L.A. as Subject's latest contribution to KCET's SoCal Focus blog looks at a series of hills near Los Angeles' historic core that have disappeared over the years:
Los Angeles is not a city short on hills. The Hollywood Sign, one of the city's most iconic structures, gazes down at the city from its perch on Mount Lee. Every summer, cars snake their way up the hills of Elysian Park to Dodger Stadium. Nearly every autumn, the city turns its attention to a range of nearby hills whose chaparral cover is reduced to ashes. A series of hills closer to the historic center of Los Angeles, however, are far less visible today than they once were.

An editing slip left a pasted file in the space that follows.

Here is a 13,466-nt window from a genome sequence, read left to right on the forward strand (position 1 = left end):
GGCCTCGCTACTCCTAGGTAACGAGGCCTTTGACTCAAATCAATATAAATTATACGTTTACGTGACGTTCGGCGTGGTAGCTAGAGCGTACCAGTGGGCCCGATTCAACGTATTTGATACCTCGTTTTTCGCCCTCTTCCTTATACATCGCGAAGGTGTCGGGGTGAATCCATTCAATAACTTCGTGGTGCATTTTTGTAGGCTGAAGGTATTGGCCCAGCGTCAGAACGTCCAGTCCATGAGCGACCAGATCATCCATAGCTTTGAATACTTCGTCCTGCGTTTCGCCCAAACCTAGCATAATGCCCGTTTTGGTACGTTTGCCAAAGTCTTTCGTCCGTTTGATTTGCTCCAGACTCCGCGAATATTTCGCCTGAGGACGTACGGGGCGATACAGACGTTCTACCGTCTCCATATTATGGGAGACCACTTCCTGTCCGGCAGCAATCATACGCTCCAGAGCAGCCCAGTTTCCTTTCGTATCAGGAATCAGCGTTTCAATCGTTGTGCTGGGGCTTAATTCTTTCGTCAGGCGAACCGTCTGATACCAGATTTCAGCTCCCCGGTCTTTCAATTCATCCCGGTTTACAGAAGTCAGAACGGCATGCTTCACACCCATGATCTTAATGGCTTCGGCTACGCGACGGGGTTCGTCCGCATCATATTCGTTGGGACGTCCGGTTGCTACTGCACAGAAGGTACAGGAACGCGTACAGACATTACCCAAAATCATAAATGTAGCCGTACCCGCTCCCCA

The eventual site of the original Spanish pueblo was chosen, in part, for its proximity to several hills that would afford a defensive advantage to the frontier town should it come under attack. In later years, the hills were home to the city's leading citizens and important civic buildings. In many cases, development, industry, and traffic have flattened, lowered, or even hauled away the hills, seen as obstacles to geographic expansion of the city or to the free flow of people and goods.